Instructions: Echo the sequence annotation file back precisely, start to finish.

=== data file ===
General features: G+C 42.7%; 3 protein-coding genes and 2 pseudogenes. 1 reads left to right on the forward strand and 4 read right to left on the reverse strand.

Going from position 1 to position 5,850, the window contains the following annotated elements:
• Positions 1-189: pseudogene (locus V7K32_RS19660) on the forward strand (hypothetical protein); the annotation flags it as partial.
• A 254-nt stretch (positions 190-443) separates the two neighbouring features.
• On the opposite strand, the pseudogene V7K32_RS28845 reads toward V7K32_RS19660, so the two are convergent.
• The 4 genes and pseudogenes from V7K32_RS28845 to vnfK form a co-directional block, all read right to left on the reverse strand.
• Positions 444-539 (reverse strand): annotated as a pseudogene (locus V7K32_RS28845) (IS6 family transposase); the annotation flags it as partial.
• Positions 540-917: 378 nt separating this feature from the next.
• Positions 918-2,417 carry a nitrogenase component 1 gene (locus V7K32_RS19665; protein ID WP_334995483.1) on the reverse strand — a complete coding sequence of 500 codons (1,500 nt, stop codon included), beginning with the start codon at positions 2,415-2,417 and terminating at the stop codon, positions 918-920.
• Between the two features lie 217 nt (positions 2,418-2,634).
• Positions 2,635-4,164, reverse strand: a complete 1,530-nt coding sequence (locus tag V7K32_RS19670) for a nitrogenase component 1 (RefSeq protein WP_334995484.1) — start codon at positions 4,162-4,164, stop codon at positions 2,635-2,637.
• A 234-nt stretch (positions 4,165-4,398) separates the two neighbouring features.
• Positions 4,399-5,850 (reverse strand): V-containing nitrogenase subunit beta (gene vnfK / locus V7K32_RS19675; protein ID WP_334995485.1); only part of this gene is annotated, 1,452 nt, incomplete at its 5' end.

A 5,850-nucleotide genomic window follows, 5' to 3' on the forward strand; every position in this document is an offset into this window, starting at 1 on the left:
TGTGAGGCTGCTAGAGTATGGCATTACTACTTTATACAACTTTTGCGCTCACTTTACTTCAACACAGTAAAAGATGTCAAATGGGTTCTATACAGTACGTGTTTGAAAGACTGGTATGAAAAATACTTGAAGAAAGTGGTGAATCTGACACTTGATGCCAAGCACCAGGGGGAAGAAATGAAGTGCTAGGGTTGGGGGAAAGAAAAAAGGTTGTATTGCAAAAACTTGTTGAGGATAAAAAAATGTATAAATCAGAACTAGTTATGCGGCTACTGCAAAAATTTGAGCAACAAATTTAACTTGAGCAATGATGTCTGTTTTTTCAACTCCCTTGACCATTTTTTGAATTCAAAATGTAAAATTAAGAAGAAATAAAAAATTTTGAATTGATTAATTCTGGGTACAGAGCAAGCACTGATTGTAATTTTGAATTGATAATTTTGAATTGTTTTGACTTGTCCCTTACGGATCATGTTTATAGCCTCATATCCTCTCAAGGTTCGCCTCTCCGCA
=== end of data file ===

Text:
General features: G+C 42.7%; 3 protein-coding genes and 2 pseudogenes. 1 reads left to right on the forward strand and 4 read right to left on the reverse strand.

Going from position 1 to position 5,850, the window contains the following annotated elements:
• Positions 1-189: pseudogene (locus V7K32_RS19660) on the forward strand (hypothetical protein); the annotation flags it as partial.
• A 254-nt stretch (positions 190-443) separates the two neighbouring features.
• On the opposite strand, the pseudogene V7K32_RS28845 reads toward V7K32_RS19660, so the two are convergent.
• The 4 genes and pseudogenes from V7K32_RS28845 to vnfK form a co-directional block, all read right to left on the reverse strand.
• Positions 444-539 (reverse strand): annotated as a pseudogene (locus V7K32_RS28845) (IS6 family transposase); the annotation flags it as partial.
• Positions 540-917: 378 nt separating this feature from the next.
• Positions 918-2,417 carry a nitrogenase component 1 gene (locus V7K32_RS19665; protein ID WP_334995483.1) on the reverse strand — a complete coding sequence of 500 codons (1,500 nt, stop codon included), beginning with the start codon at positions 2,415-2,417 and terminating at the stop codon, positions 918-920.
• Between the two features lie 217 nt (positions 2,418-2,634).
• Positions 2,635-4,164, reverse strand: a complete 1,530-nt coding sequence (locus tag V7K32_RS19670) for a nitrogenase component 1 (RefSeq protein WP_334995484.1) — start codon at positions 4,162-4,164, stop codon at positions 2,635-2,637.
• A 234-nt stretch (positions 4,165-4,398) separates the two neighbouring features.
• Positions 4,399-5,850 (reverse strand): V-containing nitrogenase subunit beta (gene vnfK / locus V7K32_RS19675; protein ID WP_334995485.1); only part of this gene is annotated, 1,452 nt, incomplete at its 5' end.

A 5,850-nucleotide genomic window follows, 5' to 3' on the forward strand; every position in this document is an offset into this window, starting at 1 on the left:
TGTGAGGCTGCTAGAGTATGGCATTACTACTTTATACAACTTTTGCGCTCACTTTACTTCAACACAGTAAAAGATGTCAAATGGGTTCTATACAGTACGTGTTTGAAAGACTGGTATGAAAAATACTTGAAGAAAGTGGTGAATCTGACACTTGATGCCAAGCACCAGGGGGAAGAAATGAAGTGCTAGGGTTGGGGGAAAGAAAAAAGGTTGTATTGCAAAAACTTGTTGAGGATAAAAAAATGTATAAATCAGAACTAGTTATGCGGCTACTGCAAAAATTTGAGCAACAAATTTAACTTGAGCAATGATGTCTGTTTTTTCAACTCCCTTGACCATTTTTTGAATTCAAAATGTAAAATTAAGAAGAAATAAAAAATTTTGAATTGATTAATTCTGGGTACAGAGCAAGCACTGATTGTAATTTTGAATTGATAATTTTGAATTGTTTTGACTTGTCCCTTACGGATCATGTTTATAGCCTCATATCCTCTCAAGGTTCGCCTCTCCGCA